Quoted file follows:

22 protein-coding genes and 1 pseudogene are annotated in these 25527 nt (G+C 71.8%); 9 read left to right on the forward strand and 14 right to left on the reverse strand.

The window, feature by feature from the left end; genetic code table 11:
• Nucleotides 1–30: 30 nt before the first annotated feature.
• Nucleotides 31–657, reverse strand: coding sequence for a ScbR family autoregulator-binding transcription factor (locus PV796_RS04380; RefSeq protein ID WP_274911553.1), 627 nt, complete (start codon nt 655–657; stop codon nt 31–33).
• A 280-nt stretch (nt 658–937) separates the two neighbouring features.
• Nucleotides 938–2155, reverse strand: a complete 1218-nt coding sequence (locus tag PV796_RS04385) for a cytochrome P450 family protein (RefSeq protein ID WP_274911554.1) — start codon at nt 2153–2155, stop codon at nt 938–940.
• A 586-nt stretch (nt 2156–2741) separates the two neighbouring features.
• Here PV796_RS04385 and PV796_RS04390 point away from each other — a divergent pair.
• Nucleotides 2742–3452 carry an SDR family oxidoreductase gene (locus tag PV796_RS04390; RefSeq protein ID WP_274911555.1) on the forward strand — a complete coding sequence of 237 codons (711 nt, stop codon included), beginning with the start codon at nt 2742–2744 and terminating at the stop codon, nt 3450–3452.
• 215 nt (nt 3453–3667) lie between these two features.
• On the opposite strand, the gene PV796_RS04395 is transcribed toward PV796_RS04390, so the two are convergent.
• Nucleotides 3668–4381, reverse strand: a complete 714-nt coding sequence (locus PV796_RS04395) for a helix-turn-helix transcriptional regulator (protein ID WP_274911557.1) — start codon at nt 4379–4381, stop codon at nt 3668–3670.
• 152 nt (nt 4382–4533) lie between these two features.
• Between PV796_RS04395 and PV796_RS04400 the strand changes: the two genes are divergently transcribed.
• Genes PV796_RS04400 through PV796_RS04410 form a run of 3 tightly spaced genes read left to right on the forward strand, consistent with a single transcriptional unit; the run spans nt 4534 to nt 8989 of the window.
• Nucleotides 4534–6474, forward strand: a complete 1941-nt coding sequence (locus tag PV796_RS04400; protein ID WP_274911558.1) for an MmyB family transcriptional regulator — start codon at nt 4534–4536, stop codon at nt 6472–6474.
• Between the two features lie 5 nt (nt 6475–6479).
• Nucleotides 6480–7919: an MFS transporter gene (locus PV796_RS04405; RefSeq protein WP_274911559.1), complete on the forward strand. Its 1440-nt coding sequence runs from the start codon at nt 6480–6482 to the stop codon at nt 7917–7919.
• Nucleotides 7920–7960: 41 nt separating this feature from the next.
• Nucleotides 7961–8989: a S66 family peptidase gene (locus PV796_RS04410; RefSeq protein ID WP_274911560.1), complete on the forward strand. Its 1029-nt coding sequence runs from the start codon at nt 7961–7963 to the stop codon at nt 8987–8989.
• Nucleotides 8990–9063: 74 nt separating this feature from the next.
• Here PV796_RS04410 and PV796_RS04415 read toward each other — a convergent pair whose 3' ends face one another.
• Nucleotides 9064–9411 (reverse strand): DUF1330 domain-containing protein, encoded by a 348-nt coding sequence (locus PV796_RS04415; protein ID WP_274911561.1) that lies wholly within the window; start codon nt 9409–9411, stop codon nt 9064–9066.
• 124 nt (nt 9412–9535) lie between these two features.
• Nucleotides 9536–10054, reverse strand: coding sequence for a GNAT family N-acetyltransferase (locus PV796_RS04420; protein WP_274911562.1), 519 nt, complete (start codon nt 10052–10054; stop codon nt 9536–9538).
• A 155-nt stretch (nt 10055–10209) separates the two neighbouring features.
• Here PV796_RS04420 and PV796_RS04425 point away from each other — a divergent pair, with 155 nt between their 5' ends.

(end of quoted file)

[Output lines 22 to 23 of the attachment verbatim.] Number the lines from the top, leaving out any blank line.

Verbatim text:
• Here PV796_RS04410 and PV796_RS04415 read toward each other — a convergent pair whose 3' ends face one another.
• Nucleotides 9064–9411 (reverse strand): DUF1330 domain-containing protein, encoded by a 348-nt coding sequence (locus PV796_RS04415; protein ID WP_274911561.1) that lies wholly within the window; start codon nt 9409–9411, stop codon nt 9064–9066.